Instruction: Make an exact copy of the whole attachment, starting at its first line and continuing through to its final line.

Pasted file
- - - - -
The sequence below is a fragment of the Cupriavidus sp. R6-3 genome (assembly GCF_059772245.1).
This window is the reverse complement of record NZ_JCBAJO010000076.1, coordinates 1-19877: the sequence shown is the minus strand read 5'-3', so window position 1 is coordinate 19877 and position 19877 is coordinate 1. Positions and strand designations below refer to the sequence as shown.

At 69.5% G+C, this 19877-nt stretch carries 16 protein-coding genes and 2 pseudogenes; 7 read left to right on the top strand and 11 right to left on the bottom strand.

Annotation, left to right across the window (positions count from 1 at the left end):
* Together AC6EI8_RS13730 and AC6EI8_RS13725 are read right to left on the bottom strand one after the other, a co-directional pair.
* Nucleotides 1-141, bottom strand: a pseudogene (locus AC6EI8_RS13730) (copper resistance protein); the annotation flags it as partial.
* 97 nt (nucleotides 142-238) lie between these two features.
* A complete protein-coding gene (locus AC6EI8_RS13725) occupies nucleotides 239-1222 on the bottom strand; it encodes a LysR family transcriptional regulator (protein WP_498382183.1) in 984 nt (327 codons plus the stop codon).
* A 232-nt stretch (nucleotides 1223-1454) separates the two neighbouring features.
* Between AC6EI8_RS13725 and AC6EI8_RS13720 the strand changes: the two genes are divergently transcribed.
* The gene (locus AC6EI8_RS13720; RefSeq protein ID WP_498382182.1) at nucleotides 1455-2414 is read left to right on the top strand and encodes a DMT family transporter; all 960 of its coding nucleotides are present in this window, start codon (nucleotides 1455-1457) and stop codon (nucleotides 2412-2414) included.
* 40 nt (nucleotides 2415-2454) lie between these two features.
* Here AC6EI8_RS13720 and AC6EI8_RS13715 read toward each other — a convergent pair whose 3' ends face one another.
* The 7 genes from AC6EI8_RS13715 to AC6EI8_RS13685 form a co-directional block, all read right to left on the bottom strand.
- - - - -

The sequence below is a fragment of the Cupriavidus sp. R6-3 genome (assembly GCF_059772245.1).
This window is the reverse complement of record NZ_JCBAJO010000076.1, coordinates 1-19877: the sequence shown is the minus strand read 5'-3', so window position 1 is coordinate 19877 and position 19877 is coordinate 1. Positions and strand designations below refer to the sequence as shown.

At 69.5% G+C, this 19877-nt stretch carries 16 protein-coding genes and 2 pseudogenes; 7 read left to right on the top strand and 11 right to left on the bottom strand.

Annotation, left to right across the window (positions count from 1 at the left end):
* Together AC6EI8_RS13730 and AC6EI8_RS13725 are read right to left on the bottom strand one after the other, a co-directional pair.
* Nucleotides 1-141, bottom strand: a pseudogene (locus AC6EI8_RS13730) (copper resistance protein); the annotation flags it as partial.
* 97 nt (nucleotides 142-238) lie between these two features.
* A complete protein-coding gene (locus AC6EI8_RS13725) occupies nucleotides 239-1222 on the bottom strand; it encodes a LysR family transcriptional regulator (protein WP_498382183.1) in 984 nt (327 codons plus the stop codon).
* A 232-nt stretch (nucleotides 1223-1454) separates the two neighbouring features.
* Between AC6EI8_RS13725 and AC6EI8_RS13720 the strand changes: the two genes are divergently transcribed.
* The gene (locus AC6EI8_RS13720; RefSeq protein ID WP_498382182.1) at nucleotides 1455-2414 is read left to right on the top strand and encodes a DMT family transporter; all 960 of its coding nucleotides are present in this window, start codon (nucleotides 1455-1457) and stop codon (nucleotides 2412-2414) included.
* 40 nt (nucleotides 2415-2454) lie between these two features.
* Here AC6EI8_RS13720 and AC6EI8_RS13715 read toward each other — a convergent pair whose 3' ends face one another.
* The 7 genes from AC6EI8_RS13715 to AC6EI8_RS13685 form a co-directional block, all read right to left on the bottom strand.